Brontës judge me in the sun

When I have a free moment, I go to Knight Park. With a coffee or for a picnic. With a book, for sunbathing.

A summertime tradition I’ve started is reading through minor Brontë novels. I like to bring them outdoors on bright days, even though the protagonists are always so haunted.

And judgemental! Last summer I read The Professor by Charlotte Brontë and was struck by how abhorrent the male Brit protagonist finds girl students in Brussels; they’re loud, not angels, to start. William judges teen girl pupils as sloppy and flirtatious, and also too prone to sunbathing after lessons. He blames this on Continental European culture and Catholicism. (!)

… It makes me want to lay out at the park. (So I do.)

So far this bright season I’ve read The Tenant of Wildfell Hall by Anne Brontë almost entirely at the park.

I’m struck by how modern the form is (the story jumps through time, offers multiple characters’ perspectives, and is also told in epistolary fashion) but how very particular the moral reasoning. Brontës were very good at concocting convenient deaths for unwanted first spouses, let’s say.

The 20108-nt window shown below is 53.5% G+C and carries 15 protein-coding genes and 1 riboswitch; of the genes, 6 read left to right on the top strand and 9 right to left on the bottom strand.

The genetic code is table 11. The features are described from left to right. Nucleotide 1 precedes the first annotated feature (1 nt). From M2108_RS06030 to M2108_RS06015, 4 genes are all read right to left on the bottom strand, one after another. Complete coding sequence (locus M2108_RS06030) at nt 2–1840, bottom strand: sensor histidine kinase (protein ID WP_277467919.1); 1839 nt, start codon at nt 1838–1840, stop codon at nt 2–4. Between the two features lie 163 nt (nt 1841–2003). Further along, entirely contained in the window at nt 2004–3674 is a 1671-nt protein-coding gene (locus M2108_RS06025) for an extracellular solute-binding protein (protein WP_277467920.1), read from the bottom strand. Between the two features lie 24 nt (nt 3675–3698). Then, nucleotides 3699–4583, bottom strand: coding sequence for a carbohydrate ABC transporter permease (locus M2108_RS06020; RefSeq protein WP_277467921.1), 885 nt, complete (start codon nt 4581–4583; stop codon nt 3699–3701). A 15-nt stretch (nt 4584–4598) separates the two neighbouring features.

Beyond that, the couple we are rooting for takes great pains to describe their preferences in a mate—frugal, prefers quiet country life to the madness of London, suspicious of gossip, quietly religious but never overly pious, and in complete control of all emotions even (and especially) when PAROXYSMS are about to come on. Many paroxysms to be had!!

I think about these emotionally strained characters, their stiff upper lips and their short life expectancy (41 years old for British folks in 1820) … and on these radiant not-quite-summer days, I just want to see green leaves and beams of sunshine.

Here are some picnics I have had. Paroxysms (physiognomy — why did they love that so much?) not included:

A note: I read “Classics” often because I can get them digitally through my public library, free-of-charge, without a wait. I love public libraries, and if I circulate titles in a collection, it keeps them around for others to read. For most of my life, the only books I could afford were free books.

Black Lives Matter. Black Art and Literature Matters. I can afford to buy books these days, and I do so with intention. Here are the last four books I have purchased, and I hope you will, too, if you can:

The Hate U Give by Angie Thomas

Thick: And Other Essays by Tressie McMillam Cottom

The Pretty One: On Life, Pop Culture, Disability, and Other Reasons to Fall in Love with Me by Keah Brown

Garvey’s Choice by Nikki Grimes

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